As the country “reopens”, restaurants and hotels, as well as resorts, are experiencing a surge in customer demand. People want a return to normalcy. They want a great meal, a comfortable hotel stay, or a memorable resort experience with their families. While customers dream for leisure and relaxation, the hospitality industry has rallied to meet their needs and expectations.
But the hospitality industry now has a new set of frightening challenges in front of them. A lack of employees in the workplace, soaring wages, rising costs of goods and services, and government-imposed restrictions, all weighing on owner-operators trying to maintain a profitable business and delight their customers.
Having sold products and services into the hospitality industry on the vendor side for two decades, we had to adapt to the motivations and priorities of owner-operators at restaurants and hotels.
Now more than ever suppliers to the hospitality industry need to be cognizant of the extreme stress the hospitality industry is under right now. And, suppliers to the hospitality industry need to tailor their sales processes steps and tactics to accommodate businesses in the hospitality industry.
Do your homework before you connect.
With abundant resources online and in-person, it’s our duty to go into a sales situation knowing more about a business than just its name, address, and phone number. Have you checked their online reviews to see if there are any themes? What government legislation has passed that could adversely affect their restaurants and hotels? What supply chain issues are directly affecting resorts, restaurants and hotels? A little bit of research before your first connection will do wonders to get your prospect’s attention.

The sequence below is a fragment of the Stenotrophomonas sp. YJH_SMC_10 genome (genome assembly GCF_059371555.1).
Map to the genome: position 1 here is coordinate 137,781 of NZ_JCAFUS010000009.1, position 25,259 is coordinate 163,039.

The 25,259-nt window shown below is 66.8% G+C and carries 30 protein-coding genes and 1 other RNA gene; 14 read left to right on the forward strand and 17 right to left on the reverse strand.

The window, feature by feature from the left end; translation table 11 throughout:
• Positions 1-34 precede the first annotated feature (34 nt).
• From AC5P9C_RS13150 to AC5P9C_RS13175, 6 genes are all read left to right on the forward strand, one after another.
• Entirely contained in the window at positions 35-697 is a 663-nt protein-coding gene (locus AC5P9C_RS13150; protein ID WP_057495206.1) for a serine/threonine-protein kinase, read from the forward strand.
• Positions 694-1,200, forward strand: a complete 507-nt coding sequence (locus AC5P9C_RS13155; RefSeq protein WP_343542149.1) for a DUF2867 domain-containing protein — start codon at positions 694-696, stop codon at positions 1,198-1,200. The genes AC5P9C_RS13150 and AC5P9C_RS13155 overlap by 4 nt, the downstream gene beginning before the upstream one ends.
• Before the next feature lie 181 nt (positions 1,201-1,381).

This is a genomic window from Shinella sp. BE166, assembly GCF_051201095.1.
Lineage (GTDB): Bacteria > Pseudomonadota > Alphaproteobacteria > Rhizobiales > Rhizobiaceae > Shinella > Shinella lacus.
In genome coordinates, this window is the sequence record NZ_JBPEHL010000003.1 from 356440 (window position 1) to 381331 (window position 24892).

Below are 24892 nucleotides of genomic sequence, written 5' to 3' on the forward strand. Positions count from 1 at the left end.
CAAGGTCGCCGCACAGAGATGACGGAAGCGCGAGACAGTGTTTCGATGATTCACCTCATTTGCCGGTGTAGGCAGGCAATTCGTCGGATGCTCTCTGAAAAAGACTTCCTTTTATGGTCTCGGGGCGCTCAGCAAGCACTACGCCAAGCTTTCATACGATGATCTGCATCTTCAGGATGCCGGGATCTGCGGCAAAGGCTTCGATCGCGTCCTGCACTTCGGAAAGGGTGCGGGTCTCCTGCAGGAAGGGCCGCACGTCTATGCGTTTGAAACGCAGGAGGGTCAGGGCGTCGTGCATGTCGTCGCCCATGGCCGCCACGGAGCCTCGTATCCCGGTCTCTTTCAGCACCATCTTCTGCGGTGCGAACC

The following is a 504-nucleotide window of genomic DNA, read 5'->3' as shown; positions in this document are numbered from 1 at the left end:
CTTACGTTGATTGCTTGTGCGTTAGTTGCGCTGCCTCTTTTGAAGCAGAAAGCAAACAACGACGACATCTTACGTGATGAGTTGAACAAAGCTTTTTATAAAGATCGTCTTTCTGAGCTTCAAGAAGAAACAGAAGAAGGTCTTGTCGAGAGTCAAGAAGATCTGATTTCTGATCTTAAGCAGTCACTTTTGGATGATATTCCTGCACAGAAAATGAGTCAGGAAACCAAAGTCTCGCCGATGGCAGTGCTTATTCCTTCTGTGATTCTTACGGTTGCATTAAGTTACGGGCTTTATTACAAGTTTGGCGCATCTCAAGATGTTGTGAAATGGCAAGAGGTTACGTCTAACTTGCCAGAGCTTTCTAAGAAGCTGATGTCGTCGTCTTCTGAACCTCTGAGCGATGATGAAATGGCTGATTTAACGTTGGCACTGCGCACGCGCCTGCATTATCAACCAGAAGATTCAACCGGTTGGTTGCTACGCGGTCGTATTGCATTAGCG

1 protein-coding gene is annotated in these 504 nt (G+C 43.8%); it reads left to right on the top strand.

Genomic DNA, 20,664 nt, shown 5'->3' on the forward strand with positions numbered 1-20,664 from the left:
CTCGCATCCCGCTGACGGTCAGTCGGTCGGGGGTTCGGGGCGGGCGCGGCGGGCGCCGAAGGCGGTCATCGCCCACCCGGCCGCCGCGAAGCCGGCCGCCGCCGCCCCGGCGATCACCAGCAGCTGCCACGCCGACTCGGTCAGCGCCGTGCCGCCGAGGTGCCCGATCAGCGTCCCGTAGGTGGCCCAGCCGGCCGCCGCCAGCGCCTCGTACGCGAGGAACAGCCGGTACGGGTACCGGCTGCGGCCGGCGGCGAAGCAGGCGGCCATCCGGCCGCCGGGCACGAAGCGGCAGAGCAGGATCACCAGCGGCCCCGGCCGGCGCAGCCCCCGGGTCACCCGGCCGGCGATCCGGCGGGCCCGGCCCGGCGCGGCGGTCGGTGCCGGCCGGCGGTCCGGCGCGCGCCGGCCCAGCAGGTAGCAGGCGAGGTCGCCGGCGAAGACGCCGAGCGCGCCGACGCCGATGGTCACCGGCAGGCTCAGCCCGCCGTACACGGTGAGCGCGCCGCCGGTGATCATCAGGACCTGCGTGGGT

Get to the point…..Quickly.
If you connect with an owner-operator, assume you have five minutes at the most. There’s no time to go over the history of your company or a buffet line of product or service offerings that puts the burden of choice on your prospect. You need to come in with a solution that solves a problem they have right now and articulate that solution as soon as possible.
Simplify the selling process steps.
Take a hard look at your company’s sales process, the selling process steps, and the requirements needed to onboard a new customer. Can a customer buy your goods and services via mobile? Do you offer easy payment solutions with fair terms? How much of the onboarding process can you take care of, as the salesperson, to lighten the load for the customer? Map out your prospect’s journey from first connection to an onboarded customer, and look for ways to shave off friction points in that journey.
Remember your current customers.
Signing new customers is awesome, but you have to keep the customer you have. In times of stress, it would be prudent to check in with your current customers to see how they are doing. Are there additional services you can provide to help them? Have customers reached out to you about extended payment terms? Anything you can do to solidify the relationship with your current customers will reduce customer churn. You have to assume that your competitors are trying to sell their solutions in these times of uncertainty.
While the ideas presented seem straightforward and should be emphasized during normal times as well as during, now more than ever you have the opportunity to rethink the selling process steps for new customers as well as revisit your processes to ensure current customer satisfaction.